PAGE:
Oscars 2018: Phantom Thread

Phantom Thread

Originally this was going to be another double feature entitled Two World War Twos wherein I would review Darkest Hour and Dunkirk. I’ll be honest, I’m somewhat burnt out on World War II (#askaJew) and wasn’t particularly looking forward to two dour features to slog through on the subject. I had been looking forward to Phantom Thread because I’m generally a fan of Paul Thomas Anderson and it just looked like a beautiful project.

The TL;DR is that this is not a good movie. It could be. Between Anderson, Daniel Day-Lewis, and Vicky Krieps there is an incredible amount of talent in front of and behind the camera. But this movie falls flat. Not only does it fail to be an interesting movie, it introduces so many (pardon the pun) threads that don’t pay off that it fails to be a great deal of interesting movies.

I knew there would be trouble when the movie sort of flounders about until the half-way mark before it seems to realize what kind of film it’s trying to be. I knew there were bigger problems when it dropped that idea completely and went back to floundering. And then back to the other story-line. This thing is a mess. It’s actually difficult to critique this movie without giving a complete breakdown of the entire film and I don’t want to spoil every single beat for anyone who will still see it. So I’ll see what I can do.

The movie starts off with the promise of so many other Paul Thomas Anderson films, as a dark yet honestly curious study of a man and his obsession. It’s the story we get in There Will Be Blood and The Master. But Reynolds Woodcock’s (Daniel Day-Lewis) all-consuming obsession with fashion never blossoms beyond a note on a character outline. We never actually see him really design, or love designing, or even love fashion. There’s nothing in him in the clothing we see on-screen, and the camera itself doesn’t seem very interested in exploring his works. Between cosplay and fashion history books and even Project Runway, everything I know about designers is that they have ideas, grandiose or personal, that they try to incorporate into clothing. Woodcock comes off as more of a pompous aesthete than a creator. He seems to love beauty, but has no sign of creativity.

Even his choice of muse is muddled. Alma, played by Vicky Krieps who is this film’s one saving grace, arrives in a scene of clumsiness. Woodcock pulls her into his life with what may have been intended as charm but comes across as countless red flags, and attempts to make her beautiful. Or rather, just has her around while he ignores her and makes clothing the same as he did before she arrives. It becomes clear that he doesn’t respect her tastes, doesn’t appreciate her strong will when it comes up against his own, and doesn’t even find her particularly beautiful. There’s a scene when he’s taking her measurements for the first time and comments on her lack of breasts. She apologizes but he says that she’s perfect (fine) and that it’s his job to make her beautiful (ugh).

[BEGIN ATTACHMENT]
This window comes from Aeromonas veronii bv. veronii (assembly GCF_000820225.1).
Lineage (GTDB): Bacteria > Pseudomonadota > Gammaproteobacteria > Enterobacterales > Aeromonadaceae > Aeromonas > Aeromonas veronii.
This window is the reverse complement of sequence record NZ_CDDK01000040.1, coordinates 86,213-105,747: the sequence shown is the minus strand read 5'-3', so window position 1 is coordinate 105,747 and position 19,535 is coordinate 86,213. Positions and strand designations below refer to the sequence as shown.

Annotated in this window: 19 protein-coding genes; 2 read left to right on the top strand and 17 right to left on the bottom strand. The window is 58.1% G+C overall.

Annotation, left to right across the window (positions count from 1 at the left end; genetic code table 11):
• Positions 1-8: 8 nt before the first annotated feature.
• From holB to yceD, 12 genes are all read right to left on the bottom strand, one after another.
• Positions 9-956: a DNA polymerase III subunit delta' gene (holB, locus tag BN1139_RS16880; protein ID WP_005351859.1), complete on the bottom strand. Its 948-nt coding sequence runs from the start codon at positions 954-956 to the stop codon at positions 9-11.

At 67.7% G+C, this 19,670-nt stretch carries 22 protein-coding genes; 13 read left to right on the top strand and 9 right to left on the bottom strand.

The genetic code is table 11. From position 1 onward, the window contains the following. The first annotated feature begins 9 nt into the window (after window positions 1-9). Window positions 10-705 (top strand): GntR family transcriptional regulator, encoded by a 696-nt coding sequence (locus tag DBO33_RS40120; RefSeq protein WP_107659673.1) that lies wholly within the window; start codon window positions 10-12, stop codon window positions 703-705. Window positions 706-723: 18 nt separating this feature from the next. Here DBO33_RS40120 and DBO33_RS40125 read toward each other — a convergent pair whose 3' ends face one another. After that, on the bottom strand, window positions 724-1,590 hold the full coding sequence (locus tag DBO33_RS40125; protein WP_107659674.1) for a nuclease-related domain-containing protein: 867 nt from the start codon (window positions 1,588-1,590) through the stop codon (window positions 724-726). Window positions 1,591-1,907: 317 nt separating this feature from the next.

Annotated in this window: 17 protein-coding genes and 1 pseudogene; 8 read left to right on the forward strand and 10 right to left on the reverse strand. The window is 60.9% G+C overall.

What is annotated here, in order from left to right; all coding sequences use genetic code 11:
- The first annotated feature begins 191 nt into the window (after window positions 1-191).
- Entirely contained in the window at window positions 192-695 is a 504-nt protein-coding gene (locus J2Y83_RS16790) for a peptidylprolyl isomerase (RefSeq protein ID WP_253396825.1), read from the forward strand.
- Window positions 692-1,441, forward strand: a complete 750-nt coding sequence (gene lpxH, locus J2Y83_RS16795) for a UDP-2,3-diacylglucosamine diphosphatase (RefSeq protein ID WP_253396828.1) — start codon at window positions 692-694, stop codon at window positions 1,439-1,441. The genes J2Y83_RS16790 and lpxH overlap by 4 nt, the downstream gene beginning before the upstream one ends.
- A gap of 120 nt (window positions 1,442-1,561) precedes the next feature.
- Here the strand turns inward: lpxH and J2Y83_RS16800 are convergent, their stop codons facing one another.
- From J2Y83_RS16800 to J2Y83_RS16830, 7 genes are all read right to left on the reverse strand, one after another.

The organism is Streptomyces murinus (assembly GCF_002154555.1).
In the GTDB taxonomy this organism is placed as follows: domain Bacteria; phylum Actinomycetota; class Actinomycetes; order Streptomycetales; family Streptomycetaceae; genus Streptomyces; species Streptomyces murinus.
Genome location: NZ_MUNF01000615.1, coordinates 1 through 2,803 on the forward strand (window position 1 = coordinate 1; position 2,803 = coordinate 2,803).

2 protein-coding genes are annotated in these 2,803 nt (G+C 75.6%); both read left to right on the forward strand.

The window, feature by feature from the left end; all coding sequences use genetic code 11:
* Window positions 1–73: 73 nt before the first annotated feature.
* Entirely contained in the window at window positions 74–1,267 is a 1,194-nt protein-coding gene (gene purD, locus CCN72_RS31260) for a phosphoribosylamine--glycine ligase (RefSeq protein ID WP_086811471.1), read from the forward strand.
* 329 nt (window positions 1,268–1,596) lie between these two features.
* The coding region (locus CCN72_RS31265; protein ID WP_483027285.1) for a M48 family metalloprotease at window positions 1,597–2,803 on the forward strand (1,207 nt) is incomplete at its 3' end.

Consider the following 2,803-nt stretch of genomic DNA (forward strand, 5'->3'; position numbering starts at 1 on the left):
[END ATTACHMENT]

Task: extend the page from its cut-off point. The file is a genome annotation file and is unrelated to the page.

This all goes on for just over an hour until Alma gets fed up. Good, because Reynolds is an ass and this movie has been bland. So now the film begins to rework itself into something akin to a Hitchcockian thriller. Wonderful! Except it’s not. No one ends up hating anyone enough for death to be on the table. No one is greedy enough for extreme cases of betrayal to occur. And no one is quick-witted enough for there to be endearing. If you’ve ever wondered what a Hitchcock film would be like if you managed to remove all traces of humor and suspense then the latter half of Phantom Thread is the film for you! Spoiler alert: it’s dull.

The film drops the pretense of being a Hitchcock homage after a bit because it seems to grow bored with itself, and sort of shuffles through a metaphorical desk of ideas, trying to find what point it may have originally started with. But it’s a lost cause and Phantom Thread just dodders along until it eventually just ends.

The film doesn’t even look that great, which was shocking. It’s A) a Paul Thomas Anderson movie and B) a movie about fashion design in the glamorous world of 1950s post-war London. I even commented during the movie that it just didn’t look that good. Part of it may be that the cinematography design was done by committee, and the visuals suffer for it. There’s absolutely nothing evocative about the images in the movie, and even Anderson normally great eye for framing is left out.

It’s not the worst movie I’ve ever seen. I didn’t even hate it. But I don’t think there’s a single thing about this movie that I liked. Beyond that, it’s frustrating as all hell. You’d think by the telegraphed nods to genres and directors that this movie would know what it wants to be, but it doesn’t. Part of the frustration is that it half-heatedly attempts to be a half-dozen things and ends up failing at every single one of them. If you’re a big Paul Thomas Anderson and/or Daniel Day-Lewis fan I suppose you may want to see this. Odds are you will see it regardless of what I say, as it hasn’t been getting awful reviews elsewhere. But I like both those people and I think that if Daniel Day-Lewis is really retiring he deserves to go out on a grander note than this.

Adam

About Adam

Adam is a Jewish American who's sick of the white Christian male being America's "default" setting. For money he works in a public library because free books and information access are wonderful things. For love he writes here for his pet project, The Chaotic Neutral, which is always looking for more writers. You can follow him on Instagram, Goodreads, and at his oft neglected Twitter where he will try to post more, and probably live-tweet the Eurovision Song Contest.

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